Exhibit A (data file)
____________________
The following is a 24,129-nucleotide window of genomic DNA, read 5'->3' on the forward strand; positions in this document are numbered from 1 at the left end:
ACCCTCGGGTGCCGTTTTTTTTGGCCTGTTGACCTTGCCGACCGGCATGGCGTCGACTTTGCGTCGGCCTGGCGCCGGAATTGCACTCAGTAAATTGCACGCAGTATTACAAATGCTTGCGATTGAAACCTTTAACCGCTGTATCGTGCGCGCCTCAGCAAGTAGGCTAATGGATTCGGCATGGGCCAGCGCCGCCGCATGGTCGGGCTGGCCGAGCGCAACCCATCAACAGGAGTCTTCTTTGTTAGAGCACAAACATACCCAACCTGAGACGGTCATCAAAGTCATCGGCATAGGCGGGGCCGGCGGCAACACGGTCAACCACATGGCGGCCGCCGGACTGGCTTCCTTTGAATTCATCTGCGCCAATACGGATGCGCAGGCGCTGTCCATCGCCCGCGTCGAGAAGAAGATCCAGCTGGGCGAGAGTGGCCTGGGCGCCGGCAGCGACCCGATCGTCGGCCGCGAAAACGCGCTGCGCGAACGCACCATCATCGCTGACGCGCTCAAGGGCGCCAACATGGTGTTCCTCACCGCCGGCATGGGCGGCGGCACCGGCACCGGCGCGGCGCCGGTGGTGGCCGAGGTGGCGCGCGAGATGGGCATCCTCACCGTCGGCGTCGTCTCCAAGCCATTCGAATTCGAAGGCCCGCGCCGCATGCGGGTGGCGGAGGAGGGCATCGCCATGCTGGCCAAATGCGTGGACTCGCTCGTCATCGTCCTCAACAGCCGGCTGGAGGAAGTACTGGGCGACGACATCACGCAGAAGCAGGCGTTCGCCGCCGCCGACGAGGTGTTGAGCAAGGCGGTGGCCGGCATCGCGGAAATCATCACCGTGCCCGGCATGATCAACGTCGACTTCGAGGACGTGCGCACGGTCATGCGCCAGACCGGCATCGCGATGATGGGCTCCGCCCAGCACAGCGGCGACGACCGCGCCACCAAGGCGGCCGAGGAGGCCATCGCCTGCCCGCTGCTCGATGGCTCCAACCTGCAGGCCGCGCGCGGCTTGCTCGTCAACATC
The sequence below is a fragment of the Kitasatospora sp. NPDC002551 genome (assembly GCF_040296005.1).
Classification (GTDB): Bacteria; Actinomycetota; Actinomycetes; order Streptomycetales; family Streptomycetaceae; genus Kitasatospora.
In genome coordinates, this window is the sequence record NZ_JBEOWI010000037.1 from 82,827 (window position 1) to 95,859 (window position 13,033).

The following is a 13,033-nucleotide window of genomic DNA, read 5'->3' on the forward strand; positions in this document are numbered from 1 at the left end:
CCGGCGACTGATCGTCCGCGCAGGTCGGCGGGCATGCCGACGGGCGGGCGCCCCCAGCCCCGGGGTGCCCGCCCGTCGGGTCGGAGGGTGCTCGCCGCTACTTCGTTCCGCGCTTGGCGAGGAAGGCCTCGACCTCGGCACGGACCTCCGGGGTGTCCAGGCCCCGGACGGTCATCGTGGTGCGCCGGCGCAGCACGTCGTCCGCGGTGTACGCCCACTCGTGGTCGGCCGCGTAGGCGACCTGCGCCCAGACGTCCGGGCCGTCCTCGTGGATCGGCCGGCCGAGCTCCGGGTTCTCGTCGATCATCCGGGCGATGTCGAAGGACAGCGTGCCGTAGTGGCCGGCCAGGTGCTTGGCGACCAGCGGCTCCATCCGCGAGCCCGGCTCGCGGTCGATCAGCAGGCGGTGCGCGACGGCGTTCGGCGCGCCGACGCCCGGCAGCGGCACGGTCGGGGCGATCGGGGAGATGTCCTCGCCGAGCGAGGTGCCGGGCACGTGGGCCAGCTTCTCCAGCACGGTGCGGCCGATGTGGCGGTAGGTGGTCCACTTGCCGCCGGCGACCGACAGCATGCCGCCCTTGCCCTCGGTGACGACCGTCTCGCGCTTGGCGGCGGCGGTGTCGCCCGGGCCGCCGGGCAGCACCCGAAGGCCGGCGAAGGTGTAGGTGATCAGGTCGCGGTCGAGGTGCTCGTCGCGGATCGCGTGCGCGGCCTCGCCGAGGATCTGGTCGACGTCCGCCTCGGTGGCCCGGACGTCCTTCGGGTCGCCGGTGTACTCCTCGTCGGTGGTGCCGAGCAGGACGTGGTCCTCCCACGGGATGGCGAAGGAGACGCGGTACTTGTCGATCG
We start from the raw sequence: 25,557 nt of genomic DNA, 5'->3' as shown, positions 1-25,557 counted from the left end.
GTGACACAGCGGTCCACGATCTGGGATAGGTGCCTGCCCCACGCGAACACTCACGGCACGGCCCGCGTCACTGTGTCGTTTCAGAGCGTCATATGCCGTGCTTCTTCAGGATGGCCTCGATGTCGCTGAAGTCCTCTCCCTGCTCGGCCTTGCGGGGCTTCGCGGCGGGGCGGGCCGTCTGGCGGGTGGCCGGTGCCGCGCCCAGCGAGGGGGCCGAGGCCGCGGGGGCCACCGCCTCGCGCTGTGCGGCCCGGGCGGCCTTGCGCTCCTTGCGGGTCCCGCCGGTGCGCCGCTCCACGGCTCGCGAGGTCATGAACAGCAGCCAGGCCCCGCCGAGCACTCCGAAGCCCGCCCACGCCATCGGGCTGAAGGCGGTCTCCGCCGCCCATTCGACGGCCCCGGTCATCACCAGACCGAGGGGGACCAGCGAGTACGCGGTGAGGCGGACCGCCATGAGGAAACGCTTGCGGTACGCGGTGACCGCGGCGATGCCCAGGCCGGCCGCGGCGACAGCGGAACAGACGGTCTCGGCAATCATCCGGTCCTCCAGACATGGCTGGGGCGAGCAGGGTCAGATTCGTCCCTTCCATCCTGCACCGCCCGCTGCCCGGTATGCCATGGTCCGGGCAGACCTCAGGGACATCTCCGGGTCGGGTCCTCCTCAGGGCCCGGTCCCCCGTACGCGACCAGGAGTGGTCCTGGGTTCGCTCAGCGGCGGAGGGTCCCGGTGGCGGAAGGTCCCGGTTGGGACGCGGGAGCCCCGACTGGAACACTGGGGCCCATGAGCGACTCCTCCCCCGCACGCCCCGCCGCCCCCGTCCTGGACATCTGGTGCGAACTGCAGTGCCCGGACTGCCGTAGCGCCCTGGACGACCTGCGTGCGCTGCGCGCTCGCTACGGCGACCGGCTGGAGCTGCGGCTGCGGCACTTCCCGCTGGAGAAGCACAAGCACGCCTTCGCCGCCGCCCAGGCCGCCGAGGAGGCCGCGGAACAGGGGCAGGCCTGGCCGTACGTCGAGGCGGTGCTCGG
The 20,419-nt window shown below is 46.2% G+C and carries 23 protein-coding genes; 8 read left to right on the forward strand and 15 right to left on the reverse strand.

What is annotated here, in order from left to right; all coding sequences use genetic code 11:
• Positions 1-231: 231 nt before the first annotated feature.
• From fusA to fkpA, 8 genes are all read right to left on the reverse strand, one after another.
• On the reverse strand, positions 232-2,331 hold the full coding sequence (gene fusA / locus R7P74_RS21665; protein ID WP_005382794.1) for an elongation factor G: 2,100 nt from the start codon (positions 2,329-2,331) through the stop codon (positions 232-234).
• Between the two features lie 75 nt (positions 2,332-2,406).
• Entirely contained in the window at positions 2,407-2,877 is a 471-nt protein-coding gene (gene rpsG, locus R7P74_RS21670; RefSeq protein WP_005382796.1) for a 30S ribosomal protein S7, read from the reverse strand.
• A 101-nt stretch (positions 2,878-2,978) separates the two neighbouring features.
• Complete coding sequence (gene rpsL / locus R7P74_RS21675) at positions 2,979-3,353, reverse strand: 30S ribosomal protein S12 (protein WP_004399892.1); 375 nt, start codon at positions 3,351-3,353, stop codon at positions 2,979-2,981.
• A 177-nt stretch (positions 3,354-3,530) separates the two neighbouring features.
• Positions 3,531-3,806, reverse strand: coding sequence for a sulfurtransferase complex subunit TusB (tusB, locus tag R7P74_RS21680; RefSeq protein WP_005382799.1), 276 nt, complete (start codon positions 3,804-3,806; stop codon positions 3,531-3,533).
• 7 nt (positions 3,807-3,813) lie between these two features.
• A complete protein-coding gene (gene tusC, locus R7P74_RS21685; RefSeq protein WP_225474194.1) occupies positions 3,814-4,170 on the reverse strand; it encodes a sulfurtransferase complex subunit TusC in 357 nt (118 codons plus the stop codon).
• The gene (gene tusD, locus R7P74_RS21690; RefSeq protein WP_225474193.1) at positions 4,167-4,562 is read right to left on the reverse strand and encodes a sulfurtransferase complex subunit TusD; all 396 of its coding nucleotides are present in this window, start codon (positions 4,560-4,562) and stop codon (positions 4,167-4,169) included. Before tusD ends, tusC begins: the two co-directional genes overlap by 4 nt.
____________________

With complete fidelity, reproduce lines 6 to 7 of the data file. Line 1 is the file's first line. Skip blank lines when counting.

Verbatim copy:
The following is a 13,033-nucleotide window of genomic DNA, read 5'->3' on the forward strand; positions in this document are numbered from 1 at the left end:
CCGGCGACTGATCGTCCGCGCAGGTCGGCGGGCATGCCGACGGGCGGGCGCCCCCAGCCCCGGGGTGCCCGCCCGTCGGGTCGGAGGGTGCTCGCCGCTACTTCGTTCCGCGCTTGGCGAGGAAGGCCTCGACCTCGGCACGGACCTCCGGGGTGTCCAGGCCCCGGACGGTCATCGTGGTGCGCCGGCGCAGCACGTCGTCCGCGGTGTACGCCCACTCGTGGTCGGCCGCGTAGGCGACCTGCGCCCAGACGTCCGGGCCGTCCTCGTGGATCGGCCGGCCGAGCTCCGGGTTCTCGTCGATCATCCGGGCGATGTCGAAGGACAGCGTGCCGTAGTGGCCGGCCAGGTGCTTGGCGACCAGCGGCTCCATCCGCGAGCCCGGCTCGCGGTCGATCAGCAGGCGGTGCGCGACGGCGTTCGGCGCGCCGACGCCCGGCAGCGGCACGGTCGGGGCGATCGGGGAGATGTCCTCGCCGAGCGAGGTGCCGGGCACGTGGGCCAGCTTCTCCAGCACGGTGCGGCCGATGTGGCGGTAGGTGGTCCACTTGCCGCCGGCGACCGACAGCATGCCGCCCTTGCCCTCGGTGACGACCGTCTCGCGCTTGGCGGCGGCGGTGTCGCCCGGGCCGCCGGGCAGCACCCGAAGGCCGGCGAAGGTGTAGGTGATCAGGTCGCGGTCGAGGTGCTCGTCGCGGATCGCGTGCGCGGCCTCGCCGAGGATCTGGTCGACGTCCGCCTCGGTGGCCCGGACGTCCTTCGGGTCGCCGGTGTACTCCTCGTCGGTGGTGCCGAGCAGGACGTGGTCCTCCCACGGGATGGCGAAGGAGACGCGGTACTTGTCGATCG